Army Archerd, In Memoriam

Army Archerd's death leaves Hollywood reduced in integrity, decency, professionalism and sheer love of hometown. Last summer I was fortunate to do a profile of him, which is here in loving memoriam.
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Last summer I was fortunate enough to be able to contribute a profile of Army Archerd to American Express's exquisite 50th Anniversary book Extraordinary Lives: Members Since 1958, which AmEx created and sent, during the 2008-9 holiday season, to its 50-year-long members. The coffee-table sized volume, with a foreword by Susan Orlean, and 22 extraordinary illustrations, each by a different artist, contained profiles of diverse American achievers (all of whom had been AmEx members from the very beginning), written by such writers as Veronica Chambers, Jesse Kornbluth, and Jeremy Gerard. For the project, I was lucky to spend two days with Army, who had been a decades-long friend of my mother's within the very specific subculture of glamorous-but-workaday, pen-pushing Old (and Middle Distance) Hollywood, which I grew up in. Army's death leaves Hollywood reduced in integrity, decency, professionalism, sheer love of hometown -- and, dare I say, sweetness -- by a quotient much greater than either his 87 years or his unequaled output. Here, with thanks to the gracious American Express, is, with small changes, my profile of Army, in loving memoriam:

When Army Archerd, the venerable Petrarch of Hollywood, and his wife Selma, get to the Beverly Hills Hotel parking-court curb right after dinner, their car is already there: doors open, motor humming -- a uniformed attendant has seen them striding out the portico and has fetched the car, unasked. "We wouldn't dream of requesting that kind of treatment," says Selma, surrounded by other Polo Lounge diners, all dutifully proffering their validated tickets. "But people
do
things like this because Army is so respected. I would say he is the best-liked person in this city. For his decency. For his hard work."

And, one might add: for his heart. Army Archerd loves Hollywood, and he has championed its glamour, generosity, and industriousness for five and a half decades. Since 1953, his column "Just for Variety" has been what members of the L.A. entertainment community first turn to as their coffee brews and the bougainvillea splashes dew on their kitchen windowpanes. There, on the green-logo'd shiny sheet, in the spiffy patois he helped to coin (a.m. is "ayem"; sensational is "sensaysh"; scheduled is "skedded") are items, separated by three dots, that range from production deals to juicy couplings. Whether business or romantic, it's news that's always true (in 55 years, he's not had to issue a single retraction) and never cruel. Viewed in retrospect, the columns report history. They began in the Korean War era, when stars actually served in the military: "April 28, 1953. Good morning. Vic Damone...heads for Texas this weekend to get his Army discharge." They've witnessed changes in sensitive parts of the globe: "January 29, 1959. Good morning. It may grieve Desi Arnaz to hear it, but his I Love Lucy isn't very popular in Cuba, neither with the Batista nor Castro regimes." They've mourned senseless catastrophes: "June 6, 1968: It's not a good morning in Hollywood ....The shock and sorrow of Hollywood" over Bobby Kennedy's assassination at the Ambassador Hotel "tops" that of "any community in the nation." All classic Archerd: a lover's brisk anthropology of the town he moved to from the Bronx as a teenager in 1939.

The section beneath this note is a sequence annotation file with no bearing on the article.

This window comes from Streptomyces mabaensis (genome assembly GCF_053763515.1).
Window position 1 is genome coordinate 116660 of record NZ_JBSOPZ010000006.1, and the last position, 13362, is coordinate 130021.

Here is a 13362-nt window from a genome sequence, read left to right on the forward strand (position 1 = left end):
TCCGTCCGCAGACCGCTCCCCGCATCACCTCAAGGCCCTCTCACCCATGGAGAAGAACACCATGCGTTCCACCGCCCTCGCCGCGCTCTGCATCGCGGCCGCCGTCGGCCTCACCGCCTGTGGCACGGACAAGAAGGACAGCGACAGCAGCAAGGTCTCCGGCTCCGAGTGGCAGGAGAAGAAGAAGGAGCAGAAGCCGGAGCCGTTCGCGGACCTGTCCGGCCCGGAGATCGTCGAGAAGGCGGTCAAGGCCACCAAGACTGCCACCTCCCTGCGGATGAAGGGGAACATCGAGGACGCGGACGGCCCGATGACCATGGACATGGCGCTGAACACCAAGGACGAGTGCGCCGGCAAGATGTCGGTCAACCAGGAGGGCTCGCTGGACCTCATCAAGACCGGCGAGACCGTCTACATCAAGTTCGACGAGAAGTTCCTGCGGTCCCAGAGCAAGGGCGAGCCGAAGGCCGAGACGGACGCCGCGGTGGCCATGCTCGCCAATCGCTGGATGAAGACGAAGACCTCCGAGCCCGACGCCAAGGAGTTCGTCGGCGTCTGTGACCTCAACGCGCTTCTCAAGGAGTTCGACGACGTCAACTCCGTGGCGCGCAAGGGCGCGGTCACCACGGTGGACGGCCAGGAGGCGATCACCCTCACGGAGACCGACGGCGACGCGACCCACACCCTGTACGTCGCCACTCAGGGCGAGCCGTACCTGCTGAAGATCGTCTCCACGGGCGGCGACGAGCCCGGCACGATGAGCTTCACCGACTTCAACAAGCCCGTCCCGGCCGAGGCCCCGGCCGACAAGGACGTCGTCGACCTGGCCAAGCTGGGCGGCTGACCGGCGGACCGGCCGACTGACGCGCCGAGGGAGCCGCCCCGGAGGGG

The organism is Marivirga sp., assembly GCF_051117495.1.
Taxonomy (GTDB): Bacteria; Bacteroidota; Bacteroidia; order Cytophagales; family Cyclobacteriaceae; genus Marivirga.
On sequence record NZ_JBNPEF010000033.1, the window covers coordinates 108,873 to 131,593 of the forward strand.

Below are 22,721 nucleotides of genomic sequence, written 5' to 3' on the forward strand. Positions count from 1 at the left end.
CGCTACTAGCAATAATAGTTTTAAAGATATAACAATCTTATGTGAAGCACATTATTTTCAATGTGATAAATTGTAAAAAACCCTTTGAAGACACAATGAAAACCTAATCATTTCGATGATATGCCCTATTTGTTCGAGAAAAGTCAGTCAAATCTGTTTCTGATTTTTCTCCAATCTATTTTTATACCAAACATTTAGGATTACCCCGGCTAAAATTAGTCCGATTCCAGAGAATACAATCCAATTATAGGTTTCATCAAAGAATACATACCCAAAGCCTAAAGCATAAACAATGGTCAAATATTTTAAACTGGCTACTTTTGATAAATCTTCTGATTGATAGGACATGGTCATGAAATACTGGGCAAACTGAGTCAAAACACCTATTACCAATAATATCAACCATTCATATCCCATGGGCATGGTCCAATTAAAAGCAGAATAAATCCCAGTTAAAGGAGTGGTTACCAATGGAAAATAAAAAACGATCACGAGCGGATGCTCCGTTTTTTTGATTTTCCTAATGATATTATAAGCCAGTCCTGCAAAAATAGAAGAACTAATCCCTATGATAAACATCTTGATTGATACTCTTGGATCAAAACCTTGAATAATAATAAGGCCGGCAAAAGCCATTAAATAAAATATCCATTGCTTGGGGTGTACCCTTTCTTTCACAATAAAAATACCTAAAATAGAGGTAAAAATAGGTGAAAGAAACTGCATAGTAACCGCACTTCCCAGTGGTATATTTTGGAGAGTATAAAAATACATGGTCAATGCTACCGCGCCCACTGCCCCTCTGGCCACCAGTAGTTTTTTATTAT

But Army's only half of why people in Hollywood love Army. The other half is Selma Fenning Archerd: acerbic, witty, fun-loving former actress (she was Nurse Betty on Melrose Place and was in Die Hard and Lethal Weapon's I and III) and Barbara Walters look-alike, who is his confidante, best friend, and fellow advocate. "Together, Army and Selma are the best cheerleaders anyone could possibly hope for, and Army's support, through his column, has been invaluable to all of us who work in the movie industry," say married couple Sherry Lansing and Billy Friedkin, powerhouses in the '70s through '90s. (Lansing was the first female studio head; Friedkin directed The Exorcist and The French Connection.) The Archerds are also, Lansing and Friedkin hasten to add, "good friends and great company." And not just to others, but to themselves. "We've had a fabulous marriage for 38 years! We've had the most magnificent ride!" Selma enthuses. "The places we've gone! The parties we've given! The people we know!" She pauses. "Army and I really care about each other -- we are soulmates." "Yes, we are," Army agrees, in soft, serious counterpoint to her vivid exclamations. A lifelong questioner of others, he chooses his own words warily when a reporter questions him. But Selma limns their bond: "When I call him at the office, he always says, 'Oh, I'm so glad it's you.'"

"We met at a UCLA fraternity party when we were very young," Army says. Selma: "I was a teenager! In bobbysox!" He was an amused, nonchalant Erroll Flynn look-alike; she, the pretty blond daughter of a furrier: both recent transplants from New York. After a brief romance, they were separated by parents (hers thought he wouldn't amount to much) and World War II (he served as a midshipman). Each married someone else, each had two children, each divorced. When they met again in their early prime, they were like a wine that was finally correctly aged. The day after our Polo Lounge dinner, Selma, at home, points to their 1969 wedding picture. She has the chic, teased hair, the Ethel Kennedy dress; he is dapper, slyly adoring. "People called us a golden couple," she says.